Breaking of this rule can lead to'bouncer wars' – that is, the targeted bowler engaging in retaliatory hostile short-pitched bowling at his opponent during the following innings. Because of the potential danger to batsmen of being hit and to stop bowlers bowling bouncers all the time, there are Laws in the Laws of Cricket governing how a bowler may bowl bouncers, as well as how many fielders may field backward of square leg; these laws take into account the relative skill of the batsmen. During the 1970s to 1980s, bouncers were used as part of a team's intimidatory tactics by the West Indies team. In 1991, the International Cricket Council introduced a "one bouncer per batsman per over" rule in an attempt to discourage use of intimidation. However, the ruling was not well received by players and umpires alike, with English umpire Dickie Bird describing it as "farcical" as he felt that calling intimidatory tactics should be left to the umpire; the ICC changed it to two bouncers per over in 1994, with a two-run no-ball penalty if the bowler exceeded two bouncers an over.
One Day International cricket allowed one bouncer per over in 2001. On 29 October 2012 the ICC increased the number of bouncers that could be bowled during a One Day International to two; the number of bouncers per over allowed in T20s was kept to one. Fast leg theory, the deliberate and sustained bowling of bouncers aimed at the body, coupled with a cordon of legside catching fieldsmen to catch deflections, was a tactic used by England against Australia in 1932/33, dubbed the Bodyline series by the Australians; this controversial tactic caused the Laws of Cricket to be reformed to prevent any recurrence. In 1954–55 in Sydney, England fast bowler Frank Tyson bowled bouncers at Australian Ray Lindwall, who returned the favour by hospitalising Tyson with one of his own. An angry Tyson returned with a large lump on his head and took 6/85 in the second innings to give England a 38-run victory. In 1994 at the Oval Devon Malcolm was hit on the helmet by a bouncer from Fanie de Villiers; the incensed Malcolm told the South Africans "You guys are history" and took apart their second innings with 9/57.
The bouncer is an aggressive delivery and the nature of the delivery by a fast bowler and aimed at the head can lead to batsmen being hit in the chest, neck or head. In 1962, Indian captain Nari Contractor was hit above his right ear by a Charlie Griffith bouncer whi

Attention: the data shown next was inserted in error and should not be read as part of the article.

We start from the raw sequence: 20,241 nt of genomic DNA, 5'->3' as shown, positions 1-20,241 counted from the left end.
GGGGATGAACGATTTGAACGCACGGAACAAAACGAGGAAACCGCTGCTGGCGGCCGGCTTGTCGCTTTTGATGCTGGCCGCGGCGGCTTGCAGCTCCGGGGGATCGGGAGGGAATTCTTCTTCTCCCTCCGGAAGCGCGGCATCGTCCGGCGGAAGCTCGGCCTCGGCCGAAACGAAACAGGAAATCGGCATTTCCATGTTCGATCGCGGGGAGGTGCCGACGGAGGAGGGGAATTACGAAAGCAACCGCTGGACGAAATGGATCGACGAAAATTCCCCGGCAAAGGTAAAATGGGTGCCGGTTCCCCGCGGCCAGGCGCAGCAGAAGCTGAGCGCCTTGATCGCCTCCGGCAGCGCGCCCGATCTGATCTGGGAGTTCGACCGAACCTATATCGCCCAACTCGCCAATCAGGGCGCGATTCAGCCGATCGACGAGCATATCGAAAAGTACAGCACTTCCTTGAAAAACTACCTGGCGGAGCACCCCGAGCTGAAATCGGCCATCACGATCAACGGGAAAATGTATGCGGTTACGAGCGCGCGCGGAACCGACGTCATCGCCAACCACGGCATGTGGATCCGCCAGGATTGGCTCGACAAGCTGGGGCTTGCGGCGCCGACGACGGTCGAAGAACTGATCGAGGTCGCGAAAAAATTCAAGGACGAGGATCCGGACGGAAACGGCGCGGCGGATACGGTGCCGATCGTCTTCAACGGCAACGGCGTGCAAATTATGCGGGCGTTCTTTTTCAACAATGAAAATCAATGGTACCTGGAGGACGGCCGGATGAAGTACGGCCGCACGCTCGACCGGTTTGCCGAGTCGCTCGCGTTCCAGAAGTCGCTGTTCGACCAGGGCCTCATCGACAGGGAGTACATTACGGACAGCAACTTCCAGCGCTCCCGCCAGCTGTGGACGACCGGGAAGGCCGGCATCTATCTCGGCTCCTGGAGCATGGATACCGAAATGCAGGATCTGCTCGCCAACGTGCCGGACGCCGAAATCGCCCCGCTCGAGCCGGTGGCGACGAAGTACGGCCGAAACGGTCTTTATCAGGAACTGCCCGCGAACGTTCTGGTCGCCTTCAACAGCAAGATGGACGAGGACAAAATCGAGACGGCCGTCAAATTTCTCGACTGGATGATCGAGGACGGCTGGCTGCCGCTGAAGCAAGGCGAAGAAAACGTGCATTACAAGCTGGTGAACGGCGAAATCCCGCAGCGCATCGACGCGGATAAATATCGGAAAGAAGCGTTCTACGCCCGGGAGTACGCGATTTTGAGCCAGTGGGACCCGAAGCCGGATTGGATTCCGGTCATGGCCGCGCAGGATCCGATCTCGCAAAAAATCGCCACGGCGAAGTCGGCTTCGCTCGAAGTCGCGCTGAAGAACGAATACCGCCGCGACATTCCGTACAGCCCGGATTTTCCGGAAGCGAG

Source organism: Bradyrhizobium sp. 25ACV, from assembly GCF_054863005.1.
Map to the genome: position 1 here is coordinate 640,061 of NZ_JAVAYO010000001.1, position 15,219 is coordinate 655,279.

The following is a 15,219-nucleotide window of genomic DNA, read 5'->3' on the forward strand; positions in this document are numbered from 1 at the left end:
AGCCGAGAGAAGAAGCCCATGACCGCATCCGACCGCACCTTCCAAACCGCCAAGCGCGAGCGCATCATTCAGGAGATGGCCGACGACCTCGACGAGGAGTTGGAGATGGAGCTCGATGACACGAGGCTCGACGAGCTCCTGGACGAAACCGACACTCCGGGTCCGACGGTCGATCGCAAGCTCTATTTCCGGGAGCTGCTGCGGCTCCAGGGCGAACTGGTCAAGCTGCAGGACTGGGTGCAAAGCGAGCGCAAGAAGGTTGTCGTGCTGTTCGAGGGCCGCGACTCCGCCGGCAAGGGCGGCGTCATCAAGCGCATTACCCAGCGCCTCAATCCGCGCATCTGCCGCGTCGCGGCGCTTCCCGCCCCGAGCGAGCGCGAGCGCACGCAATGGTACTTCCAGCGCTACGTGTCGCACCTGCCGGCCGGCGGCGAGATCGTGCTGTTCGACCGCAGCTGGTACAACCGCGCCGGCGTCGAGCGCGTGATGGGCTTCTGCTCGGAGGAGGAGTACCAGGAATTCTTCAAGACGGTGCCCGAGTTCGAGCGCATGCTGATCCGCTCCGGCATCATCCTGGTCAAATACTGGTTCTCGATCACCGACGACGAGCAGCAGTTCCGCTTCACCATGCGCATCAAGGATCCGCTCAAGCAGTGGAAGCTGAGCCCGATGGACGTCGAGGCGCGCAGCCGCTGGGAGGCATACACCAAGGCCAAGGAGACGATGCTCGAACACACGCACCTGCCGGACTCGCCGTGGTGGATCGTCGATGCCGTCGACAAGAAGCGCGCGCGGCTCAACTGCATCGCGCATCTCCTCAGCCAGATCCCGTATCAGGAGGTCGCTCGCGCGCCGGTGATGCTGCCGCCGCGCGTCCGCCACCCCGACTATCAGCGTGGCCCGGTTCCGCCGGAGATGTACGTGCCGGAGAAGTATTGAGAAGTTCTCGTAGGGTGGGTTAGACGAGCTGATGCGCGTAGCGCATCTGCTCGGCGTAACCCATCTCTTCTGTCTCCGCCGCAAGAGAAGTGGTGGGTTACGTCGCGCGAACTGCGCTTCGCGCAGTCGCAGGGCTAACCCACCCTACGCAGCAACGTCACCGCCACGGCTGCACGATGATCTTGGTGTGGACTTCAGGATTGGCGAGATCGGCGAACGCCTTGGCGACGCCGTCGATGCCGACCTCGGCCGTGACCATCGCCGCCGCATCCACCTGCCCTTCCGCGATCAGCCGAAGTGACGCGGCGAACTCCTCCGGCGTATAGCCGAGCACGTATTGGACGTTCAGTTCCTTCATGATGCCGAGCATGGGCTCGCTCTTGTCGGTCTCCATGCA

One Day International
A One Day International is a form of limited overs cricket, played between two teams with international status, in which each team faces a fixed number of overs 50. The Cricket World Cup is played in this format, held every four years. One Day International matches are called Limited Overs Internationals, although this generic term may refer to Twenty20 International matches, they are major considered the highest standard of List A, limited overs competition. The international one-day game is a late-twentieth-century development; the first ODI was played on 5 January 1971 between Australia and England at the Melbourne Cricket Ground. When the first three days of the third Test were washed out officials decided to abandon the match and, play a one-off one-day game consisting of 40 eight-ball overs per side. Australia won the game by 5 wickets. ODIs were played in white kits with a red ball. In the late 1970s, Kerry Packer established the rival World Series Cricket competition, it introduced many of the features of One Day International cricket that are now commonplace, including coloured uniforms, matches played at night under floodlights with a white ball and dark sight screens, for television broadcasts, multiple camera angles, effects microphones to capture sounds from the players on the pitch, on-screen graphics.